Bob Costas continued to explain his gun control remarks from Sunday Night Football on Bill O’Reilly‘s show tonight. While O’Reilly agreed that Costas was being unfairly tarred in the media for his remarks, he did challenge the NBC broadcaster’s assertion about the disturbing nature of the gun culture in the United States, telling Costas that owning a gun makes people feel safer in bad situations.
Costas made it clear that he has nothing against the Second Amendment, and said he was not calling for more gun control in his reaction to the murder-suicide committed by NFL linebacker Javon Belcher. However, Costas said that the gun culture in the United States tends to lead more to tragedy rather than safety. O’Reilly argued that people are so opposed to gun control because they have a legitimate fear of being unable to defend themselves in the face of government tyranny.
Costas said he supports stronger controls on the sale of guns, including background checks. He found it personally amazing that any law-abiding citizen should have a need to purchase “military-style artillery and body armor.” O’Reilly agreed with Costas on this point, but disagreed with Costas’ assessment that armed witnesses in the middle of a shooting would not make the situation safer, but lead to more crossfire and more danger.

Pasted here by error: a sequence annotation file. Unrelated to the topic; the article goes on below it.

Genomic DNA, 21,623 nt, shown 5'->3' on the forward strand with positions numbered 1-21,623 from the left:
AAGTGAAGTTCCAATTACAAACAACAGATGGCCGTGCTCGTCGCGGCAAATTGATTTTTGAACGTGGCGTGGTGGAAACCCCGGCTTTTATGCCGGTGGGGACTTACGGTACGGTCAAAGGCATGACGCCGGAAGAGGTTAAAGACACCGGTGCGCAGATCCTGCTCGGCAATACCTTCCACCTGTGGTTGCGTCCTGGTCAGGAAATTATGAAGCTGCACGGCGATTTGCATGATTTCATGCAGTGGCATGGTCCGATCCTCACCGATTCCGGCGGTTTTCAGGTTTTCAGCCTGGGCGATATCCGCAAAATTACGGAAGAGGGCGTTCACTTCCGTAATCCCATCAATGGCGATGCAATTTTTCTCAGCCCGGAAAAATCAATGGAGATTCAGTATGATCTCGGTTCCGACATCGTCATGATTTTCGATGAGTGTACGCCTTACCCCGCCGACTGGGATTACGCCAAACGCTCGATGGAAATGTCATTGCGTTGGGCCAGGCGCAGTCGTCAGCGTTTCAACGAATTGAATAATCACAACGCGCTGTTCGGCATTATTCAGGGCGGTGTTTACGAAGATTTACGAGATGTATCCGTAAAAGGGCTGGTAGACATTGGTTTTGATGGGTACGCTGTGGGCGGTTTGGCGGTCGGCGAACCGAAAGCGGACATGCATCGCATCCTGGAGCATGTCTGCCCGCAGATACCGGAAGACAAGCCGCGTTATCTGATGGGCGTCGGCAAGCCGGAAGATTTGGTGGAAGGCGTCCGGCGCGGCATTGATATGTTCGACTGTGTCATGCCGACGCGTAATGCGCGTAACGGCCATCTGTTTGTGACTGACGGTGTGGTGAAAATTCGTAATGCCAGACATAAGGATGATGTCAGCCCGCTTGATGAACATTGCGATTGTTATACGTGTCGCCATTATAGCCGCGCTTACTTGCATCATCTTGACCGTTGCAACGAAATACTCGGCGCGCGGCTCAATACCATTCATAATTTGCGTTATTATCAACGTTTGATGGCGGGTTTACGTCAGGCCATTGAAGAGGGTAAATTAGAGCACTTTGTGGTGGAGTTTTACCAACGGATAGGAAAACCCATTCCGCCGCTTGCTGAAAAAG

O’Reilly asked Costas if, in the case of the Aurora movie theater shooting earlier this year, he would rather duck down and hide or be armed and have the ability to defend himself. Costas pointed out that Colorado has right-to-carry laws, and predicted it would be likelier that if someone else had a gun in the theater and opened fire, the carnage might have been worse. O’Reilly respected Costas’ point of view, but made it clear that the same gun culture he decries is embraced by millions of Americans, himself included.
Costas explained that since he made his comments, he’s heard from a number of people in the sports world that there is a rather cavalier attitude about guns. He said it was important to talk about the gun culture and the effect of violence on sports, but did say he should have provided more perspective and encouraged a more serious discussion of domestic violence.
Watch the video below, courtesy of Fox News:
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